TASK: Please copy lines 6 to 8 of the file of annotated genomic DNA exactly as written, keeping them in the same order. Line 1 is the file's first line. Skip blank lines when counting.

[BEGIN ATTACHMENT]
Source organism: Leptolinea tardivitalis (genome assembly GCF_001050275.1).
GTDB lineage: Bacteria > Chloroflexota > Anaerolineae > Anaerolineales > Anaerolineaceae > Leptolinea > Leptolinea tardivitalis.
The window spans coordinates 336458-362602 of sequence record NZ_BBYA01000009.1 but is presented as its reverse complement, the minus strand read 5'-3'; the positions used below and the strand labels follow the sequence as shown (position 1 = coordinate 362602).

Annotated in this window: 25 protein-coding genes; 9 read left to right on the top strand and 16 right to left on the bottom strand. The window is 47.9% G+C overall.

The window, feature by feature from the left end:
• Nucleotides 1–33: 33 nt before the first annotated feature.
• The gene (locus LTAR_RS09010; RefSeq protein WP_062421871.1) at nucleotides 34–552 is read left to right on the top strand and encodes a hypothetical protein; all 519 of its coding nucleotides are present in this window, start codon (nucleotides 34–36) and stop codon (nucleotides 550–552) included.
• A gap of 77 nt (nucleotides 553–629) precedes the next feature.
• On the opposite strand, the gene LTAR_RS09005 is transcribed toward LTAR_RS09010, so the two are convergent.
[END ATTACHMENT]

• Nucleotides 1–33: 33 nt before the first annotated feature.
• The gene (locus LTAR_RS09010; RefSeq protein WP_062421871.1) at nucleotides 34–552 is read left to right on the top strand and encodes a hypothetical protein; all 519 of its coding nucleotides are present in this window, start codon (nucleotides 34–36) and stop codon (nucleotides 550–552) included.
• A gap of 77 nt (nucleotides 553–629) precedes the next feature.